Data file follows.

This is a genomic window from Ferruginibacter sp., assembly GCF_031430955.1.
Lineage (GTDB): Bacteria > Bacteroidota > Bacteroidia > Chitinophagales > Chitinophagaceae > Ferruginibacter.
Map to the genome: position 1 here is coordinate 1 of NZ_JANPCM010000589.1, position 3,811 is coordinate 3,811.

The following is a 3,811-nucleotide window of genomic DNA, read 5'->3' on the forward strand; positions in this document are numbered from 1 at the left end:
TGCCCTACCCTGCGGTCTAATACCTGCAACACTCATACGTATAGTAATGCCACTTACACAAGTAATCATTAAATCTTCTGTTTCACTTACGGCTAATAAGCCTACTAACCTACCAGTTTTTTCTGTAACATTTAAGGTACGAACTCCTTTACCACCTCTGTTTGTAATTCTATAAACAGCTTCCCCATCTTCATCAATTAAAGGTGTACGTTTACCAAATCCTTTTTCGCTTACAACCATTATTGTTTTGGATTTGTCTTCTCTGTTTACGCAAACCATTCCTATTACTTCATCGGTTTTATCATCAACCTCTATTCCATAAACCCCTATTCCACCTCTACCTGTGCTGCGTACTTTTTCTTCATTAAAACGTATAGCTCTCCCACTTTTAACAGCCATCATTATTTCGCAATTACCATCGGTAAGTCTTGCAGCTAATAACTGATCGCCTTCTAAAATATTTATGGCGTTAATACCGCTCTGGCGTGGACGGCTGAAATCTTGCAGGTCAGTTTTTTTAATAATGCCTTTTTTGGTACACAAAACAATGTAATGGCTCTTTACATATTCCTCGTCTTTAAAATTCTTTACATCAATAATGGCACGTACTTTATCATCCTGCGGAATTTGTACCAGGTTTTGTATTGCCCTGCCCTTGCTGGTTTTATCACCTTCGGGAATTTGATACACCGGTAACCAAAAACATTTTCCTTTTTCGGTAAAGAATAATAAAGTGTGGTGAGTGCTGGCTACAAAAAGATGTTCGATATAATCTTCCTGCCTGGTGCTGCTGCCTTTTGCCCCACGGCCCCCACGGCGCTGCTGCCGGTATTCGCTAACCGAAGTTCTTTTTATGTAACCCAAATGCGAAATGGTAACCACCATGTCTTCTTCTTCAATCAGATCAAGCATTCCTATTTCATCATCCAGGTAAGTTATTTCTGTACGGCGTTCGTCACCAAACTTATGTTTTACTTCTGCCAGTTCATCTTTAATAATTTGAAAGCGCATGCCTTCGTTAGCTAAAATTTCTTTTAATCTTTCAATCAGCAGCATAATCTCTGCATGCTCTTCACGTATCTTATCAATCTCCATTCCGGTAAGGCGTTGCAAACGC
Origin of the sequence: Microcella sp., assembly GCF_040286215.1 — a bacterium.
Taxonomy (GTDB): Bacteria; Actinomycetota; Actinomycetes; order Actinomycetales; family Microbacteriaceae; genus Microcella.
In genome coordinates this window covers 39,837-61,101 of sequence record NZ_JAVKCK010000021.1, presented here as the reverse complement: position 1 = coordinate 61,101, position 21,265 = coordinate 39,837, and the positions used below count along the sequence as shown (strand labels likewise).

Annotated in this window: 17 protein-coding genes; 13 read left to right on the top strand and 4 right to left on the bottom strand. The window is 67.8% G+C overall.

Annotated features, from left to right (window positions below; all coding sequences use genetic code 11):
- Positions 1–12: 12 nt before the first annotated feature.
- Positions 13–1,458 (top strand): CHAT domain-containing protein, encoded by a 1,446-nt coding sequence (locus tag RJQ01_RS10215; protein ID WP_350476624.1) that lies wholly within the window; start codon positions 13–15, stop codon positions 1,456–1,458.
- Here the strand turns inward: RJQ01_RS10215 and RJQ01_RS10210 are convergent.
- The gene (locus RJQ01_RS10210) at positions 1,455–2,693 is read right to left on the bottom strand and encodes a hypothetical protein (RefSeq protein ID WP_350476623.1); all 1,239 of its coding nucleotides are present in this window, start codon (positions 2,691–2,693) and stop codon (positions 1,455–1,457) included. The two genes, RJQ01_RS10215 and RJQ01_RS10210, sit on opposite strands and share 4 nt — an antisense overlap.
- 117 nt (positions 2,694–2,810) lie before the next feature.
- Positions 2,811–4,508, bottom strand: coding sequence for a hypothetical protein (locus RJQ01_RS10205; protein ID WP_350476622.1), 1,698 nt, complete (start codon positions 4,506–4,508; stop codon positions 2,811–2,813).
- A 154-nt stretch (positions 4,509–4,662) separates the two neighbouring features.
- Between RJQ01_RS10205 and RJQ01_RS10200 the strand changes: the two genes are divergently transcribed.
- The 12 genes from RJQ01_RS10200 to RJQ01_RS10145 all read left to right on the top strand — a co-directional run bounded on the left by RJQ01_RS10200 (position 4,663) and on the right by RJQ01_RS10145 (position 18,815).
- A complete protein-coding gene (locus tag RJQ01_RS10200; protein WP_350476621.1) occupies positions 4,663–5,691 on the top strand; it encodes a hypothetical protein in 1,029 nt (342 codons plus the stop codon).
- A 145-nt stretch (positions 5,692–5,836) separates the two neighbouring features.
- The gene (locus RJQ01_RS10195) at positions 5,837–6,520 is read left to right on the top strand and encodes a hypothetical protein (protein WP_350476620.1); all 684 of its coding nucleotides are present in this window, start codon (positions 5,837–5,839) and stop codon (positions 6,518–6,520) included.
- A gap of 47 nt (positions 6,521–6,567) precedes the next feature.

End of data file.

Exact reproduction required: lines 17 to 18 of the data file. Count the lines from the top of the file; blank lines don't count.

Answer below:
- A 154-nt stretch (positions 4,509–4,662) separates the two neighbouring features.
- Between RJQ01_RS10205 and RJQ01_RS10200 the strand changes: the two genes are divergently transcribed.